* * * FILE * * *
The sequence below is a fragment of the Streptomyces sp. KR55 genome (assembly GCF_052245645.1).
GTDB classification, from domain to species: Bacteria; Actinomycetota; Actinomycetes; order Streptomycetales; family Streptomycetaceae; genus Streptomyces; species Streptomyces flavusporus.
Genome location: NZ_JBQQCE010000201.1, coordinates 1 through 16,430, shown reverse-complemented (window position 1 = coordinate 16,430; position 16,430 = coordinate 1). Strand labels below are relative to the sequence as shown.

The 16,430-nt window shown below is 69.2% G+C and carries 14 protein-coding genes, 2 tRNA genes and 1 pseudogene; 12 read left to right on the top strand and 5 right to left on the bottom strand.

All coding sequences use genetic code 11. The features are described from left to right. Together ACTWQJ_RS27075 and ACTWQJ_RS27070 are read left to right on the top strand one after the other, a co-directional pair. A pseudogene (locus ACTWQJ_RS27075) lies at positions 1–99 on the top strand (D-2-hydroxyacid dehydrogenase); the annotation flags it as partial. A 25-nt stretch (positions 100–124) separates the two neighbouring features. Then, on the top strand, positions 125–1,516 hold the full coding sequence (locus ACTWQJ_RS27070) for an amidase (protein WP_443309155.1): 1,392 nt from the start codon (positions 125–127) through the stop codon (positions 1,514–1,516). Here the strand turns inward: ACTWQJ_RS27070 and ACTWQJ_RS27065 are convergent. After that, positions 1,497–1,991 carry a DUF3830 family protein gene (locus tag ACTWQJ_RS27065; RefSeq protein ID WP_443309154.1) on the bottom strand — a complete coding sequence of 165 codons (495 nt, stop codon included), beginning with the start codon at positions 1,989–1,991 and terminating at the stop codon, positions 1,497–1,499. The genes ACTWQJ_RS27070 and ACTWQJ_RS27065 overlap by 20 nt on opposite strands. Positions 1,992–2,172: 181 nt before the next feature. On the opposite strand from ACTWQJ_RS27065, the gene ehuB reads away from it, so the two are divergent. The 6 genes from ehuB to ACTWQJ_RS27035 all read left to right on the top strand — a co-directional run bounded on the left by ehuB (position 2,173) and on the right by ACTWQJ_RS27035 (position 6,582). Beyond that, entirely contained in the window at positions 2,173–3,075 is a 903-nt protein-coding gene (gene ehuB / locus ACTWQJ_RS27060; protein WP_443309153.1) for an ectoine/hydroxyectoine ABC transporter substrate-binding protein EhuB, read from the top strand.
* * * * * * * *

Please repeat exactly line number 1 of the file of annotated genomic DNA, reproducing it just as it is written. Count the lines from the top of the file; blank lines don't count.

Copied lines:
The sequence below is a fragment of the Streptomyces sp. KR55 genome (assembly GCF_052245645.1).